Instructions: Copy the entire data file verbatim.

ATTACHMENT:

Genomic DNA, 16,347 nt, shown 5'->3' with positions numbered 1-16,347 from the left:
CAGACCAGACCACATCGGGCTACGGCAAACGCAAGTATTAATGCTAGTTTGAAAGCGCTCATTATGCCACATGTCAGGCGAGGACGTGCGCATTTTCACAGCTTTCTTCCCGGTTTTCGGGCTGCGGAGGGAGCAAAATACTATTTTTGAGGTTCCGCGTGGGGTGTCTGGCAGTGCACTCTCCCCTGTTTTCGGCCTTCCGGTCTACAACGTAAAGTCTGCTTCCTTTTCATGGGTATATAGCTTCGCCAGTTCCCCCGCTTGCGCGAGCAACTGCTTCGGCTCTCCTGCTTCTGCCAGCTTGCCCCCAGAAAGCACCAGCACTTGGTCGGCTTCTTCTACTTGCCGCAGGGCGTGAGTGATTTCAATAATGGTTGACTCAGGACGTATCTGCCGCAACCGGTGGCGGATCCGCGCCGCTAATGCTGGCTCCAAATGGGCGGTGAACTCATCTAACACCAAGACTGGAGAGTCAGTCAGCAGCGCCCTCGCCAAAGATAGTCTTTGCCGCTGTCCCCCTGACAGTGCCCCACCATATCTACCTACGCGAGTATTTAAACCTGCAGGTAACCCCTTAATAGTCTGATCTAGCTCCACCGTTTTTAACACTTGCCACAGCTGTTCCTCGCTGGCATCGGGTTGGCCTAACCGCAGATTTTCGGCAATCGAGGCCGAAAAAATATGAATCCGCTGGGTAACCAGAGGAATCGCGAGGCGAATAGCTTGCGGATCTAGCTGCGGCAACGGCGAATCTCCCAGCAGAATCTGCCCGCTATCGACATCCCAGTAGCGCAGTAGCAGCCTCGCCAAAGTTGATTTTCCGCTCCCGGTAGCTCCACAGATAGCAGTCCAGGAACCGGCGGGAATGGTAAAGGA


Genomic DNA, 16,347 nt, shown 5'->3' with positions numbered 1-16,347 from the left:
CAGACCAGACCACATCGGGCTACGGCAAACGCAAGTATTAATGCTAGTTTGAAAGCGCTCATTATGCCACATGTCAGGCGAGGACGTGCGCATTTTCACAGCTTTCTTCCCGGTTTTCGGGCTGCGGAGGGAGCAAAATACTATTTTTGAGGTTCCGCGTGGGGTGTCTGGCAGTGCACTCTCCCCTGTTTTCGGCCTTCCGGTCTACAACGTAAAGTCTGCTTCCTTTTCATGGGTATATAGCTTCGCCAGTTCCCCCGCTTGCGCGAGCAACTGCTTCGGCTCTCCTGCTTCTGCCAGCTTGCCCCCAGAAAGCACCAGCACTTGGTCGGCTTCTTCTACTTGCCGCAGGGCGTGAGTGATTTCAATAATGGTTGACTCAGGACGTATCTGCCGCAACCGGTGGCGGATCCGCGCCGCTAATGCTGGCTCCAAATGGGCGGTGAACTCATCTAACACCAAGACTGGAGAGTCAGTCAGCAGCGCCCTCGCCAAAGATAGTCTTTGCCGCTGTCCCCCTGACAGTGCCCCACCATATCTACCTACGCGAGTATTTAAACCTGCAGGTAACCCCTTAATAGTCTGATCTAGCTCCACCGTTTTTAACACTTGCCACAGCTGTTCCTCGCTGGCATCGGGTTGGCCTAACCGCAGATTTTCGGCAATCGAGGCCGAAAAAATATGAATCCGCTGGGTAACCAGAGGAATCGCGAGGCGAATAGCTTGCGGATCTAGCTGCGGCAACGGCGAATCTCCCAGCAGAATCTGCCCGCTATCGACATCCCAGTAGCGCAGTAGCAGCCTCGCCAAAGTTGATTTTCCGCTCCCGGTAGCTCCACAGATAGCAGTCCAGGAACCGGCGGGAATGGTAAAGGA